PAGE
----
Grand Prix Audio Monaco direct-drive turntable Page 3
After all this was done, I connected the low-voltage DC power supply to the computer module, plugged it into the wall, pushed On, and selected a speed. The platter smoothly and silently started and quickly got up to speed, at which point the blue LEDs lit up.
The screw-on record clamp is exceptionally well machined, and includes three compression elastomer dampers (Low, Medium, High), which you choose according to a record's thickness and degree of warp (you're encouraged to experiment). It works as effectively as any such device I've seen, flattening the record tightly against the platter. Just be sure you don't overtighten the clamp, which will cause the LP's outer edge to dish upward, away from the platter.
According to the white paper, Grand Prix doesn't use a vacuum hold-down system because of the noise supposedly introduced by the seal required to hold the vacuum. Given all of the other noise issues involved in analog playback, I don't buy this argument, either theoretically or based on my own experiences with various vacuum hold-down technologies. I certainly understand omitting vacuum hold-down in order to maintain elegance and simplicity and to design to a certain price point—and especially if, as Grand Prix has done, you include an effective system of mechanical record clamping. But if vacuum hold-down is good enough for the cutting lathe (all use it), a properly implemented vacuum system should be useful at home as well. In my experience, it is.
At various audiophile events, I played CD-Rs containing some LP tracks burned from my reference vacuum hold-down 'table, the Continuum Audio Labs Caliburn, and the same tracks as burned from the Monaco. Sometimes, pumping woofers made the source turntable obvious to me.
On first listen, and throughout the months I had the Monaco in my system, it was a notably fine-sounding, well-organized turntable with an exhilarating, rhythmic drive. The latter was easily accounted for by its fast attack throughout the audioband, but especially in the bass—which, in addition to its cleanness, had exceptionally good extension. The Monaco could plumb the depths with the best of them, and with superbly muscular control. Anyone who suffers under the misconception that smallish turntables can't produce deep, well-controlled bass will get a fresh perspective from even a quick listen to the Monaco. It's something I learned when I reviewed the almost equally compact Simon Yorke S7, back in June 1998 (Vol.21 No.6).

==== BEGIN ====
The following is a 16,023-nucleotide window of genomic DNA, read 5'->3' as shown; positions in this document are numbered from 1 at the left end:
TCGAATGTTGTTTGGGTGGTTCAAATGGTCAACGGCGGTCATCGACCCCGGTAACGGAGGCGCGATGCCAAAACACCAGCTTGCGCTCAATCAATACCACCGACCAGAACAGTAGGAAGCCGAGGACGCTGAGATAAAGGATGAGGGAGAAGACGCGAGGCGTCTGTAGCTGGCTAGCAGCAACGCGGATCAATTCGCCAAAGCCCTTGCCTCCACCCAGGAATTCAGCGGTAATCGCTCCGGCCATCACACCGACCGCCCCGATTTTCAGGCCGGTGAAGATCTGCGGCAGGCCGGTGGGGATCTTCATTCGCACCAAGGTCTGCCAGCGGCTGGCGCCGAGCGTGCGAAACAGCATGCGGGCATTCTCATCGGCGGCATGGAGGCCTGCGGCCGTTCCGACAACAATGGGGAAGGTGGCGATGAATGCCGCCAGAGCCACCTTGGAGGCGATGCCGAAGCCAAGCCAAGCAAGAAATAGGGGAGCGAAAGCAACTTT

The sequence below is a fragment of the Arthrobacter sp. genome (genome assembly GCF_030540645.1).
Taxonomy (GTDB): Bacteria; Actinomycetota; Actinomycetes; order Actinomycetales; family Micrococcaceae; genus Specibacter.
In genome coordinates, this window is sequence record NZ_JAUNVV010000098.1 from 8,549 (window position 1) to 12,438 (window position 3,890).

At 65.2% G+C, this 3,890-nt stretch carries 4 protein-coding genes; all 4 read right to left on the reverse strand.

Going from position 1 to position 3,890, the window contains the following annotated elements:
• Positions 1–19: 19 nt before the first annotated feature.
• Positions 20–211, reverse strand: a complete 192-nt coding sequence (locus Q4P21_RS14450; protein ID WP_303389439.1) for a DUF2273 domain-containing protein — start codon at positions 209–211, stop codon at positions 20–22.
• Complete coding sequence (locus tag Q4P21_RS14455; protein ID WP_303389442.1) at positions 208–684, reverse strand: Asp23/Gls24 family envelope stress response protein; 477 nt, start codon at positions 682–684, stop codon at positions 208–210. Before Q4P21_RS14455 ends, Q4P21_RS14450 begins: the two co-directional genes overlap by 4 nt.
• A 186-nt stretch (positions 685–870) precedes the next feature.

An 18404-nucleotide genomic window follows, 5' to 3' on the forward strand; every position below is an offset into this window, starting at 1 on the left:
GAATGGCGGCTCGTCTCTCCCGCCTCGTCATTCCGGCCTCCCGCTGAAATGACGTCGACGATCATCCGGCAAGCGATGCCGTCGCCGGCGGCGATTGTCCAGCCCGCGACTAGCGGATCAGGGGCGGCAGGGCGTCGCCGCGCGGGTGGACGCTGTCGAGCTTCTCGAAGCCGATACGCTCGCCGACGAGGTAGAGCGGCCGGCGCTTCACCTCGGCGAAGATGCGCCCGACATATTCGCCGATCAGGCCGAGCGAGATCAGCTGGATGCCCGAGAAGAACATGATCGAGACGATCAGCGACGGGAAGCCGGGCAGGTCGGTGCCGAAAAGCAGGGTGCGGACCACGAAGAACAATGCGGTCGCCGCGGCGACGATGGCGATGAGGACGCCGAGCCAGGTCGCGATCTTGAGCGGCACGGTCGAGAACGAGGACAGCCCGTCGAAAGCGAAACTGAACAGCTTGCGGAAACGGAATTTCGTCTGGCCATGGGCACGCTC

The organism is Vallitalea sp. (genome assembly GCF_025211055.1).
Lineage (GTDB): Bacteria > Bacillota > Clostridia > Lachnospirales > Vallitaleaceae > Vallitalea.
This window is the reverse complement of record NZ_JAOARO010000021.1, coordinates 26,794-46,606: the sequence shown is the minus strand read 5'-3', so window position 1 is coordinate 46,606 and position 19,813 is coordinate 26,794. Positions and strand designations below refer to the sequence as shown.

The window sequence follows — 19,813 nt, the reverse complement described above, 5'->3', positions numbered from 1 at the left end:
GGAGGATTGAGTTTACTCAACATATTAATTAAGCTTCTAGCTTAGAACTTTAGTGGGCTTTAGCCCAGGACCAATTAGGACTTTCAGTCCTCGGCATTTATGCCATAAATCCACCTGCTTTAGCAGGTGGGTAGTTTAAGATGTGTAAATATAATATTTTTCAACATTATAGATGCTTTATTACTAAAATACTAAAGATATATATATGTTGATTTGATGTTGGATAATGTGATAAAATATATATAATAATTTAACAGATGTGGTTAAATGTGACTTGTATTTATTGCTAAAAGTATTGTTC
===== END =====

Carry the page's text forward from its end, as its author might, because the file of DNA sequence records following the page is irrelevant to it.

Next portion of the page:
The Monaco plinth's excellent rejection of outside energy, and the magnesium-alloy platter's ability to drain energy away from the stylus/groove interface, was evident in well-established aural images set against impressively black backgrounds. There was nothing soft or cloudy about the Monaco's reproduction of space.
While inexpensive direct-drive turntables have a reputation for brightness and noticeably hard edges, the Monaco's overall tonality exhibited neither. In fact, the Kuzma combo of Stabi XL turntable and Air Line arm (reviewed last April) had noticeably greater "edge definition," and a somewhat brighter, more aggressive personality overall.
But while the Monaco sounded neither edgy nor bright, and although it produced a "continuity of purpose" that was absolutely seamless from top to bottom (an essential ingredient for any audio product's success)—and despite the Grand Prix white paper's claim of its being "fundamentally free of coloration"—the Monaco, like every other audio product I've heard or reviewed, had a sonic character. However, the 'table's seamlessness meant that this character was no gross tonal or rhythmic coloration, such as out-of-control or overly warm bass, or etchy brightness, and that it didn't reveal itself quickly or easily.